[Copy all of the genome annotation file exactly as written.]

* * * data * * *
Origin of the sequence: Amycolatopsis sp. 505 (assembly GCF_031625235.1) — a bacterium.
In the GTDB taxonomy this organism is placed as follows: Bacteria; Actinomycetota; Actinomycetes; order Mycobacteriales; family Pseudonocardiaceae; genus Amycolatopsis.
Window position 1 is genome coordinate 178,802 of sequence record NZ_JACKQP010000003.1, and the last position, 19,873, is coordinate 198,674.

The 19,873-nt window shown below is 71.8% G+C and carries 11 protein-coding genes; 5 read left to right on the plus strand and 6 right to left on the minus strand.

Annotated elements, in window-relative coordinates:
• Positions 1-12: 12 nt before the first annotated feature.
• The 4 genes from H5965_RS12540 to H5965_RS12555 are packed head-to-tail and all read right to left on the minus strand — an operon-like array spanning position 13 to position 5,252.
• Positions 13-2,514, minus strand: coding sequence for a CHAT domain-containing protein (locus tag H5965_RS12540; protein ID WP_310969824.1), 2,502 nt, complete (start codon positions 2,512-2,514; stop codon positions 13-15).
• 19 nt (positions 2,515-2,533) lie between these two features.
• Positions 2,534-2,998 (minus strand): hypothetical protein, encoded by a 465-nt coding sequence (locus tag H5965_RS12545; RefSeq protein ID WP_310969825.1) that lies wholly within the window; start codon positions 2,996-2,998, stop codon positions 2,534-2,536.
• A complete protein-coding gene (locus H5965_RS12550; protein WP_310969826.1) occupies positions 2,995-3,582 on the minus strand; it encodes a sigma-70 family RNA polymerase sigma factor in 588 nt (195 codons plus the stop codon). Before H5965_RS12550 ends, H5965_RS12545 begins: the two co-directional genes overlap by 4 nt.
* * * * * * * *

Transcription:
Origin of the sequence: Amycolatopsis sp. 505 (assembly GCF_031625235.1) — a bacterium.
In the GTDB taxonomy this organism is placed as follows: Bacteria; Actinomycetota; Actinomycetes; order Mycobacteriales; family Pseudonocardiaceae; genus Amycolatopsis.
Window position 1 is genome coordinate 178,802 of sequence record NZ_JACKQP010000003.1, and the last position, 19,873, is coordinate 198,674.

The 19,873-nt window shown below is 71.8% G+C and carries 11 protein-coding genes; 5 read left to right on the plus strand and 6 right to left on the minus strand.

Annotated elements, in window-relative coordinates:
• Positions 1-12: 12 nt before the first annotated feature.
• The 4 genes from H5965_RS12540 to H5965_RS12555 are packed head-to-tail and all read right to left on the minus strand — an operon-like array spanning position 13 to position 5,252.
• Positions 13-2,514, minus strand: coding sequence for a CHAT domain-containing protein (locus tag H5965_RS12540; protein ID WP_310969824.1), 2,502 nt, complete (start codon positions 2,512-2,514; stop codon positions 13-15).
• 19 nt (positions 2,515-2,533) lie between these two features.
• Positions 2,534-2,998 (minus strand): hypothetical protein, encoded by a 465-nt coding sequence (locus tag H5965_RS12545; RefSeq protein ID WP_310969825.1) that lies wholly within the window; start codon positions 2,996-2,998, stop codon positions 2,534-2,536.
• A complete protein-coding gene (locus H5965_RS12550; protein WP_310969826.1) occupies positions 2,995-3,582 on the minus strand; it encodes a sigma-70 family RNA polymerase sigma factor in 588 nt (195 codons plus the stop codon). Before H5965_RS12550 ends, H5965_RS12545 begins: the two co-directional genes overlap by 4 nt.